Stacey Abrams, in State of the Union response, blasts Trump for shutdown 'disgrace'

Stacey Abrams, the former Georgia gubernatorial candidate and a rising Democratic star, blamed President Trump for the partial government shutdown in her response to the State of the Union address -- calling the shutdown a "stunt" and its impact on federal workers a "disgrace."

Abrams, who made history Tuesday night as the first African-American woman to deliver a formal State of the Union response, reflected on her experience volunteering with furloughed workers during the 35-day partial shutdown of the federal government.


"Just a few weeks ago, I joined volunteers to distribute meals to furloughed federal workers. They waited in line for a box of food and a sliver of hope since they hadn't received a paycheck in weeks," she said. "Making their livelihoods a pawn for political games is a disgrace."

She added: "The shutdown was a stunt engineered by the President of the United States, one that defied every tenet of fairness and abandoned not just our people--but our values."

Abrams delivered her speech in the metro Atlanta area, surrounded by Georgia activists, labor leaders, health care professionals, educators, entrepreneurs, voters and her family, after Trump delivers his message.

Abrams' criticism of the president comes after the longest government shutdown in U.S. history, which ended just last month when the president agreed to sign a three-week stopgap spending package to fund the government through Feb. 15. The shutdown, which began on Dec. 22, was over a border security stalemate. Trump requested $5.7 billion in funding for border security and construction of a wall along the U.S.-Mexico border, and Democrats vowed to block any type of package that included funding for the wall.

In that 35-day shutdown, more than 800,000 federal workers and contractors were left working without pay, or furloughed without pay.

Abrams lost November’s gubernatorial election to Georgia’s Republican Secretary of State Brian Kemp but has remained a power player in the Democratic Party.

“My reason for running for governor was simple: I love our country and its promise of opportunity for all, and I stand here tonight because I hold fast to my father’s credo—together, we are coming for America, for a better America,” she said.

Abrams reflected on her experience leading Democrats in the Georgia House of Representatives as minority leader, noting that she “didn’t always agree” with Republicans but “understood that our constituents didn’t care about our political parties—they cared about their lives.”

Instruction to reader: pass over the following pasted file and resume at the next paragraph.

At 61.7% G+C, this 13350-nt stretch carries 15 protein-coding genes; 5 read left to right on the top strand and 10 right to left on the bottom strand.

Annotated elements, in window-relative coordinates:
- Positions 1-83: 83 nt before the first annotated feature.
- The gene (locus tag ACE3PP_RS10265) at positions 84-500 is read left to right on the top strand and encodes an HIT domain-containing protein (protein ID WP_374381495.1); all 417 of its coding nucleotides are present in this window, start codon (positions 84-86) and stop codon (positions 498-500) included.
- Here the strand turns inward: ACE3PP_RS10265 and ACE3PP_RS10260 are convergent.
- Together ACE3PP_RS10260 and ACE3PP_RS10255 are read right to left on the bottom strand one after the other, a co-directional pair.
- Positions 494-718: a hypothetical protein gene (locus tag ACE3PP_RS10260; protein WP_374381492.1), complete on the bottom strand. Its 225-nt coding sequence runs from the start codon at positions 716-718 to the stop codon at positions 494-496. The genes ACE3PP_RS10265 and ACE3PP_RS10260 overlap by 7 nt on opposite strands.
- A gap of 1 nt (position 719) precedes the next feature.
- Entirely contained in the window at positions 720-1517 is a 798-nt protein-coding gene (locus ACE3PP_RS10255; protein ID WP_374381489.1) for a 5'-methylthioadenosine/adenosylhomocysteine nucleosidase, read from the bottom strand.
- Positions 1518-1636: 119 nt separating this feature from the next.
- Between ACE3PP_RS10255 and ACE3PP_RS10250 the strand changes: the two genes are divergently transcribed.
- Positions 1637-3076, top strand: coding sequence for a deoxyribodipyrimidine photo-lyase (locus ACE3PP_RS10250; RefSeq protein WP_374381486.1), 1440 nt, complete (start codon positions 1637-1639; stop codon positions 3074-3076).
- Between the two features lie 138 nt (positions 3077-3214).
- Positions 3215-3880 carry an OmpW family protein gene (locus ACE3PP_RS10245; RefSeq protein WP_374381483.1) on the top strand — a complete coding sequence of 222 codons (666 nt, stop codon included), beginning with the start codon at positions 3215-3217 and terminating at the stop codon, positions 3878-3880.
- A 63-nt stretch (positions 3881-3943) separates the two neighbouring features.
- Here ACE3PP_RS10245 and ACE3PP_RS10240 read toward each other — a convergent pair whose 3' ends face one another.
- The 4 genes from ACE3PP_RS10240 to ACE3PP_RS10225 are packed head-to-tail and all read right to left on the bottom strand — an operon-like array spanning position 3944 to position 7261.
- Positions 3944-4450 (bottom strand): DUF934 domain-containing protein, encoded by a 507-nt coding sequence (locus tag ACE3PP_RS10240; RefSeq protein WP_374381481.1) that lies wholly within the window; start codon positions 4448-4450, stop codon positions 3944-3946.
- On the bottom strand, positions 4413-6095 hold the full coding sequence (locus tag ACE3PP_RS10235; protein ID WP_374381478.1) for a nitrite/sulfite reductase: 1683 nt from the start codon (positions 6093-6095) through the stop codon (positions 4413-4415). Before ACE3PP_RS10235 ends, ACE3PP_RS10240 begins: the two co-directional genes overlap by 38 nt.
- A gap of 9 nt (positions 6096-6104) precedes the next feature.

“It should be no different in our nation’s capital,” she said. “We may come from different sides of the political aisle; but our joint commitment to the ideals of this nation cannot be negotiable.”

Abrams highlighted the “most urgent work,” which was “to realize Americans’ dreams of today and tomorrow.”

“Children deserve an excellent education from cradle to career. We owe them safe schools and the highest standards, regardless of zip code,” she said, accusing the Trump administration of responding “timidly while first graders practice active shooter drills and the price of higher education grows ever steeper.”

Abrams called for lawmakers to tackle gun safety measures, and the “crippling effect of educational loans.”

She went on to blast the Republican tax bill, which she said “rigged the system against working people.”

“Rather than bringing back jobs, plants are closing, layoffs are looming and wages struggle to keep pace with the actual cost of living,” she said.


Abrams urged lawmakers to protect expanding health care, rather than “suing to dismantle the Affordable Care Act.”

Abrams also defended abortion and Roe v. Wade, saying it is "immoral to allow politicians to harm women and families to advance a political agenda;" the LGBTQ community, saying they are still "under attack" even after affirming marriage equality; and voting rights -- an issue she has been vocal on.

"The foundation of our moral leadership around the globe is free and fair elections, where voters pick their leaders – not where politicians pick their voters," she said.

But despite criticizing Trump, Abrams offered general support to the president.

“Even as I am very disappointed by the president’s approach to our problems—I still don’t want him to fail,” she said. “But we need him to tell the truth, and to respect his duties and the extraordinary diversity that defines America.”

She added: “Our progress has always found refuge in the basic instinct of the American experiment – to do right by our people. And with a renewed commitment to social and economic justice, we will create a stronger America, together. Because America wins by fighting for our shared values against all enemies: foreign and domestic.  That is who we are – and when we do so, never wavering - the state of our union will always be strong.”

Abrams, an attorney, was the first black leader in the Georgia statehouse, having previously served as House minority leader. She is also an award-winning romance novelist, penning eight books under the nom de plume Selena Montgomery.

Recently, Democrats have even encouraged Abrams to run for Senate in 2020.

But Republicans took a swipe at Abrams ahead of the address Tuesday, nicknaming her “SourGrapesStacey” in reference to her refusal to concede in Georgia’s hard-fought gubernatorial race last year. The National Republican Senatorial Committee, which recruits and supports Republicans for the Senate, released a video ahead of her speech titled “What Stacey Abrams stands for in less than 30 seconds.”


It shows her refusing to concede the 2018 race, saying, “This is not a speech of concession.” It also shows clips of Abrams discussing the possibility of Trump being impeached and her saying she “wouldn’t oppose” non-citizens voting.

Fox News’ Andrew O’Reilly, Alex Pappas and The Associated Press contributed to this report.